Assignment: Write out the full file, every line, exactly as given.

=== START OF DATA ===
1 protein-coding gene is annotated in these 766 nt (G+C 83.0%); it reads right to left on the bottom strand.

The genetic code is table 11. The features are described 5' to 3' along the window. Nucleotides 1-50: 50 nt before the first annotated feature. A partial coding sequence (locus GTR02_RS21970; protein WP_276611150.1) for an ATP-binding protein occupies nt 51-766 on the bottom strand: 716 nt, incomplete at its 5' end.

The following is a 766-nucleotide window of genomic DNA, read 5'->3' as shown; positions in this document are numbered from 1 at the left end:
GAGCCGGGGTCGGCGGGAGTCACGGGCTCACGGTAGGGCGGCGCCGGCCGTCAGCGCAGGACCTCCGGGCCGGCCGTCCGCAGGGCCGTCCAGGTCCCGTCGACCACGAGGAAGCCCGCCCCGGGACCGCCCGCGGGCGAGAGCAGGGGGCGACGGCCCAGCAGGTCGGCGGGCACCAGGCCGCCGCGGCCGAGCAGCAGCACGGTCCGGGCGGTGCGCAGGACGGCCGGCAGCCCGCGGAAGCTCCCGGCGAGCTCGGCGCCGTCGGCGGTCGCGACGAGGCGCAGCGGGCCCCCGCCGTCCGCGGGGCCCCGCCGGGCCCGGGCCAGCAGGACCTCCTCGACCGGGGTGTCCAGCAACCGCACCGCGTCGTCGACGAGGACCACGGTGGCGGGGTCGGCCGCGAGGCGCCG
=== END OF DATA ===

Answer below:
1 protein-coding gene is annotated in these 766 nt (G+C 83.0%); it reads right to left on the bottom strand.

The genetic code is table 11. The features are described 5' to 3' along the window. Nucleotides 1-50: 50 nt before the first annotated feature. A partial coding sequence (locus GTR02_RS21970; protein WP_276611150.1) for an ATP-binding protein occupies nt 51-766 on the bottom strand: 716 nt, incomplete at its 5' end.

The following is a 766-nucleotide window of genomic DNA, read 5'->3' as shown; positions in this document are numbered from 1 at the left end:
GAGCCGGGGTCGGCGGGAGTCACGGGCTCACGGTAGGGCGGCGCCGGCCGTCAGCGCAGGACCTCCGGGCCGGCCGTCCGCAGGGCCGTCCAGGTCCCGTCGACCACGAGGAAGCCCGCCCCGGGACCGCCCGCGGGCGAGAGCAGGGGGCGACGGCCCAGCAGGTCGGCGGGCACCAGGCCGCCGCGGCCGAGCAGCAGCACGGTCCGGGCGGTGCGCAGGACGGCCGGCAGCCCGCGGAAGCTCCCGGCGAGCTCGGCGCCGTCGGCGGTCGCGACGAGGCGCAGCGGGCCCCCGCCGTCCGCGGGGCCCCGCCGGGCCCGGGCCAGCAGGACCTCCTCGACCGGGGTGTCCAGCAACCGCACCGCGTCGTCGACGAGGACCACGGTGGCGGGGTCGGCCGCGAGGCGCCG